Please note! This essay has been submitted by a student.
“Life isn’t about finding yourself. Life is about creating yourself” – George Bernard Shaw
Mahatma Gandhi, is one of those immortal beings whose life reflects and justifies the above quote in every essence of it. Coming from an Indian family, to now being known as the Father of the Nation, he is a self-made man who created history. In addition to having lead the freedom struggle, he was also one of the greatest visionaries of all times. His life teaches us that self-improvement is a continuous process that is learnt with conscious effort from experience and experimentation.
As a boy Mohandas Karamchand Gandhi was a shy, average student, with no exceptional talent, self-conscious, serious, terrified by thieves, ghosts, serpents and darkness and believed in superstitions. And as an adult he was an angry young man.
During his early life, both in India and in England he spent time imitating others and blindly adopting the British thought process which only added chaos into his life. Only later, did he realise that one should be true to self and reason out every situation with a calm mind, adopt and imbibe the positive points in every situation and ignoring the negative aspects, instead of blind imitation and that’s when the transformation to Mahatma took place!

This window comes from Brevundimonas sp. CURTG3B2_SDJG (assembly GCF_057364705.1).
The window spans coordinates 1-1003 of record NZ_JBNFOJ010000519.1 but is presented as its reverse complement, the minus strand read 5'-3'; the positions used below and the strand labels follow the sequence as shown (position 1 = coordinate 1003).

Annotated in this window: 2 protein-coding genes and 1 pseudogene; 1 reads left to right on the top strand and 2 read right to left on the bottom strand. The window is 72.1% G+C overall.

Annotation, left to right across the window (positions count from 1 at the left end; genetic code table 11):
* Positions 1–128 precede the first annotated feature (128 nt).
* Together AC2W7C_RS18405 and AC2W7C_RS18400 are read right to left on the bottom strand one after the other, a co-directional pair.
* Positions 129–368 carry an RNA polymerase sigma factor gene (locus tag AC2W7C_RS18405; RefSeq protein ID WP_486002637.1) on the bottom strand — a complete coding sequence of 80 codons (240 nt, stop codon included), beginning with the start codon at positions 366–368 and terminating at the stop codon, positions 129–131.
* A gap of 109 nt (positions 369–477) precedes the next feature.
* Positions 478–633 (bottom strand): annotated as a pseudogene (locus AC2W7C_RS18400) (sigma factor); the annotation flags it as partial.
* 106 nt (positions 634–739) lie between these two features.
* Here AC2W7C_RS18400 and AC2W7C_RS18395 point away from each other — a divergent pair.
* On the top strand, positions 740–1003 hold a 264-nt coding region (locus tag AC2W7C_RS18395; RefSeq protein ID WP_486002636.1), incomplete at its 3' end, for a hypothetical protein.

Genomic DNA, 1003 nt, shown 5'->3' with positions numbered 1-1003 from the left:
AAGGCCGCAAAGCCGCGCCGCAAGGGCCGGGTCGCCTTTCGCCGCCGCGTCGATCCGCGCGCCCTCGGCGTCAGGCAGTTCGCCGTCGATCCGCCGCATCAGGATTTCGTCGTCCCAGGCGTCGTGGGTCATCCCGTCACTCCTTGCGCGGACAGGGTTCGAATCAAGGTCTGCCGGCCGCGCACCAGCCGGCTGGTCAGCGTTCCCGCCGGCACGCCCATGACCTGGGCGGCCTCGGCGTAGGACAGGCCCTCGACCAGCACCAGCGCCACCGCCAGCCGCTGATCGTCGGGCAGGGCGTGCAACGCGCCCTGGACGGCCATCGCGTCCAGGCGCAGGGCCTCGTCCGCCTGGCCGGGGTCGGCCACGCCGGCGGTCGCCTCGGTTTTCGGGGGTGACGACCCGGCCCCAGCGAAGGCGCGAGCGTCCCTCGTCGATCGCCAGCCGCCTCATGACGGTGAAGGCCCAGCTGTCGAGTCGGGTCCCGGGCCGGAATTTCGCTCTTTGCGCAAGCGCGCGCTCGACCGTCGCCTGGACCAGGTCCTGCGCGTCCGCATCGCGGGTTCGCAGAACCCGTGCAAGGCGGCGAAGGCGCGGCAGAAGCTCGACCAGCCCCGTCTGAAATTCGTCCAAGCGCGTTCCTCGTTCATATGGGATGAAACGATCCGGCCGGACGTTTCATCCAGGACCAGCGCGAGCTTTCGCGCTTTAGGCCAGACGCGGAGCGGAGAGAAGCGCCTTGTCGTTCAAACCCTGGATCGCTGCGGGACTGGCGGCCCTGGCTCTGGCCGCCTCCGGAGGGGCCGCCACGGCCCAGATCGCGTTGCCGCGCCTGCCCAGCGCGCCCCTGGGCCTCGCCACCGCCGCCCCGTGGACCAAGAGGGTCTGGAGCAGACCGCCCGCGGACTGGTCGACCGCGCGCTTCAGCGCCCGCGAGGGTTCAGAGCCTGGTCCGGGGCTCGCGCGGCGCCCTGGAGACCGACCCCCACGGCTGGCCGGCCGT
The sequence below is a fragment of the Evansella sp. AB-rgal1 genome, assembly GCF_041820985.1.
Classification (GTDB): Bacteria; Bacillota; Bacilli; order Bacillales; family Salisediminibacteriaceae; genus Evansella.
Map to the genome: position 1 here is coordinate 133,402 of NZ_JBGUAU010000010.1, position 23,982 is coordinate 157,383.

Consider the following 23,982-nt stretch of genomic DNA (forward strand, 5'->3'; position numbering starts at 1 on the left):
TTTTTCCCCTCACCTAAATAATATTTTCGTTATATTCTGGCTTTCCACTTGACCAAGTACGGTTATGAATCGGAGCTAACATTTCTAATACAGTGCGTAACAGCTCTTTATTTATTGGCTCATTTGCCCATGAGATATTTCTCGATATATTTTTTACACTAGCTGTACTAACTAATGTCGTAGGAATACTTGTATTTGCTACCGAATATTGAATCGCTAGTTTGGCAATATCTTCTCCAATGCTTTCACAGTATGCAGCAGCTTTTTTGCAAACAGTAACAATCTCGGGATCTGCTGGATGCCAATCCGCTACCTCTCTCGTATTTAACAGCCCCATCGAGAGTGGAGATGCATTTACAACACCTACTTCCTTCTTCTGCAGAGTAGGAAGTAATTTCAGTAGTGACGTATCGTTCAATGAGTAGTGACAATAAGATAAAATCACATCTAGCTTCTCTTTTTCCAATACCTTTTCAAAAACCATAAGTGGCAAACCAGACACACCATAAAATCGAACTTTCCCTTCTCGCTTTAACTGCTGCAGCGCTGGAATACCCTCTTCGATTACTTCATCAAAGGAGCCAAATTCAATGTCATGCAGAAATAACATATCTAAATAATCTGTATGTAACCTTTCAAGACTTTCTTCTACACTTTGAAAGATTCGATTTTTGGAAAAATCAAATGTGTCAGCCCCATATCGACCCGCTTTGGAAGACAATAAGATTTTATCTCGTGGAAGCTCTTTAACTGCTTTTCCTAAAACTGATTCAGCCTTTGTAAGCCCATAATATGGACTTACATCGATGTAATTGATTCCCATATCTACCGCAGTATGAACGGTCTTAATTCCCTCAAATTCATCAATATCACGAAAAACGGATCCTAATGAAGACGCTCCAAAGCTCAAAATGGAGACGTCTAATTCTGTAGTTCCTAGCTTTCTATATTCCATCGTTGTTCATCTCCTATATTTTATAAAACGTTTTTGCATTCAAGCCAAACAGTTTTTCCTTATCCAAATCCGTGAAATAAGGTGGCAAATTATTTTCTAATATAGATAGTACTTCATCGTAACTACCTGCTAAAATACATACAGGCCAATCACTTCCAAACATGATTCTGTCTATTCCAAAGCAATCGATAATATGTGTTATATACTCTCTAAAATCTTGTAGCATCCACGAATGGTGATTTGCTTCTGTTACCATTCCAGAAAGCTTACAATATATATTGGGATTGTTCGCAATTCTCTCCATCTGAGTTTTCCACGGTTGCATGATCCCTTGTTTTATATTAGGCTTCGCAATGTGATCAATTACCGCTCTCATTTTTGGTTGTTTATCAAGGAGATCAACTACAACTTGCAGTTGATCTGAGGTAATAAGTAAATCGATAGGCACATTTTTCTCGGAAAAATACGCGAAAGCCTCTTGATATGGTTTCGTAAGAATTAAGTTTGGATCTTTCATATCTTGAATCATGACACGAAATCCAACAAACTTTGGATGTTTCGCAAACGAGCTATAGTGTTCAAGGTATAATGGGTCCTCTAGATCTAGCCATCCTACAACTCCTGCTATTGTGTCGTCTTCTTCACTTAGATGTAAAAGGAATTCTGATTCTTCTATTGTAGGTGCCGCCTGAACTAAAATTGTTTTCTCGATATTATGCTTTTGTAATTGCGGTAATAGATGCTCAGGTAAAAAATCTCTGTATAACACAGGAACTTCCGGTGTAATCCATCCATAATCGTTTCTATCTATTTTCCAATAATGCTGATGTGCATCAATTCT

Gandhi believed that health is the “body and mind at ease” and a “healthy man is a person who is free from disease and can carry out daily activities without fatigue”. It is beautiful to note that Gandhi’s idea on health matches with the current WHO definition of health “State of complete physical, mental, and social wellbeing, and not merely the absence of disease or infirmity”.
Gandhi was a forward thinker and his ideas on health, which he taught nearly 100 years ago are relevant and valid even in today’s world. The irony being, even after continuous efforts, we have not been able to achieve the basics of the ideas even today!